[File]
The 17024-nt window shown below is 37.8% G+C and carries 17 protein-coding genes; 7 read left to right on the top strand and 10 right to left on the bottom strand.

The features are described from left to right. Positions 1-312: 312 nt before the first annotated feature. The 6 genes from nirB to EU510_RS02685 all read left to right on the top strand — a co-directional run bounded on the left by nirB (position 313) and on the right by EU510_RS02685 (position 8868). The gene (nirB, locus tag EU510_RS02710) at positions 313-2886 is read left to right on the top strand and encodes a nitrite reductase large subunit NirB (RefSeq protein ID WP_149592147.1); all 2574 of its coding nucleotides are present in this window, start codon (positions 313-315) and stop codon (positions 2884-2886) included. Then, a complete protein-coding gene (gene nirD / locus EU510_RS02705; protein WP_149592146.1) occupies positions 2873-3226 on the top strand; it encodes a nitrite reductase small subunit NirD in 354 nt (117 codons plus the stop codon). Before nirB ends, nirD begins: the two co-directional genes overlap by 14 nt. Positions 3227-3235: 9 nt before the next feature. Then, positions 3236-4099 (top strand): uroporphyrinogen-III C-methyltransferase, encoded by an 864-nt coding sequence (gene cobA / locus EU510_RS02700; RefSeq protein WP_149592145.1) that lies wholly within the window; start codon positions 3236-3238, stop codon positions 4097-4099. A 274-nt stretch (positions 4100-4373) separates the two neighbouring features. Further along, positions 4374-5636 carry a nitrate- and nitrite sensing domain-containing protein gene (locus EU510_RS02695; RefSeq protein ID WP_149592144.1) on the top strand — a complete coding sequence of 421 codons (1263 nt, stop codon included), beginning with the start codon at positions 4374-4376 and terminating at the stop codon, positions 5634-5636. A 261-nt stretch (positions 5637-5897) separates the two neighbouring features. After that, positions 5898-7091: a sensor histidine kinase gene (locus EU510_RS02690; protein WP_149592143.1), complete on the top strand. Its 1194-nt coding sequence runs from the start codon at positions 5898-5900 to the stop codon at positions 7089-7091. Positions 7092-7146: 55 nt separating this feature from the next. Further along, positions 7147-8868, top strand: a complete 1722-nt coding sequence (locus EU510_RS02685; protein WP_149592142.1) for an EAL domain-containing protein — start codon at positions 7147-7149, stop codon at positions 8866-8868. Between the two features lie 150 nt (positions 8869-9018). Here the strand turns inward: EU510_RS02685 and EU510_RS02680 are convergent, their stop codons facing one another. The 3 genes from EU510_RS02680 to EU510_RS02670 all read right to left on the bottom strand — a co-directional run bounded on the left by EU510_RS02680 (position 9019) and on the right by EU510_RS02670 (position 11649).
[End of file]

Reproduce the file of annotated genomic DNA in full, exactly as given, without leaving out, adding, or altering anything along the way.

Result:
The 17024-nt window shown below is 37.8% G+C and carries 17 protein-coding genes; 7 read left to right on the top strand and 10 right to left on the bottom strand.

The features are described from left to right. Positions 1-312: 312 nt before the first annotated feature. The 6 genes from nirB to EU510_RS02685 all read left to right on the top strand — a co-directional run bounded on the left by nirB (position 313) and on the right by EU510_RS02685 (position 8868). The gene (nirB, locus tag EU510_RS02710) at positions 313-2886 is read left to right on the top strand and encodes a nitrite reductase large subunit NirB (RefSeq protein ID WP_149592147.1); all 2574 of its coding nucleotides are present in this window, start codon (positions 313-315) and stop codon (positions 2884-2886) included. Then, a complete protein-coding gene (gene nirD / locus EU510_RS02705; protein WP_149592146.1) occupies positions 2873-3226 on the top strand; it encodes a nitrite reductase small subunit NirD in 354 nt (117 codons plus the stop codon). Before nirB ends, nirD begins: the two co-directional genes overlap by 14 nt. Positions 3227-3235: 9 nt before the next feature. Then, positions 3236-4099 (top strand): uroporphyrinogen-III C-methyltransferase, encoded by an 864-nt coding sequence (gene cobA / locus EU510_RS02700; RefSeq protein WP_149592145.1) that lies wholly within the window; start codon positions 3236-3238, stop codon positions 4097-4099. A 274-nt stretch (positions 4100-4373) separates the two neighbouring features. Further along, positions 4374-5636 carry a nitrate- and nitrite sensing domain-containing protein gene (locus EU510_RS02695; RefSeq protein ID WP_149592144.1) on the top strand — a complete coding sequence of 421 codons (1263 nt, stop codon included), beginning with the start codon at positions 4374-4376 and terminating at the stop codon, positions 5634-5636. A 261-nt stretch (positions 5637-5897) separates the two neighbouring features. After that, positions 5898-7091: a sensor histidine kinase gene (locus EU510_RS02690; protein WP_149592143.1), complete on the top strand. Its 1194-nt coding sequence runs from the start codon at positions 5898-5900 to the stop codon at positions 7089-7091. Positions 7092-7146: 55 nt separating this feature from the next. Further along, positions 7147-8868, top strand: a complete 1722-nt coding sequence (locus EU510_RS02685; protein WP_149592142.1) for an EAL domain-containing protein — start codon at positions 7147-7149, stop codon at positions 8866-8868. Between the two features lie 150 nt (positions 8869-9018). Here the strand turns inward: EU510_RS02685 and EU510_RS02680 are convergent, their stop codons facing one another. The 3 genes from EU510_RS02680 to EU510_RS02670 all read right to left on the bottom strand — a co-directional run bounded on the left by EU510_RS02680 (position 9019) and on the right by EU510_RS02670 (position 11649).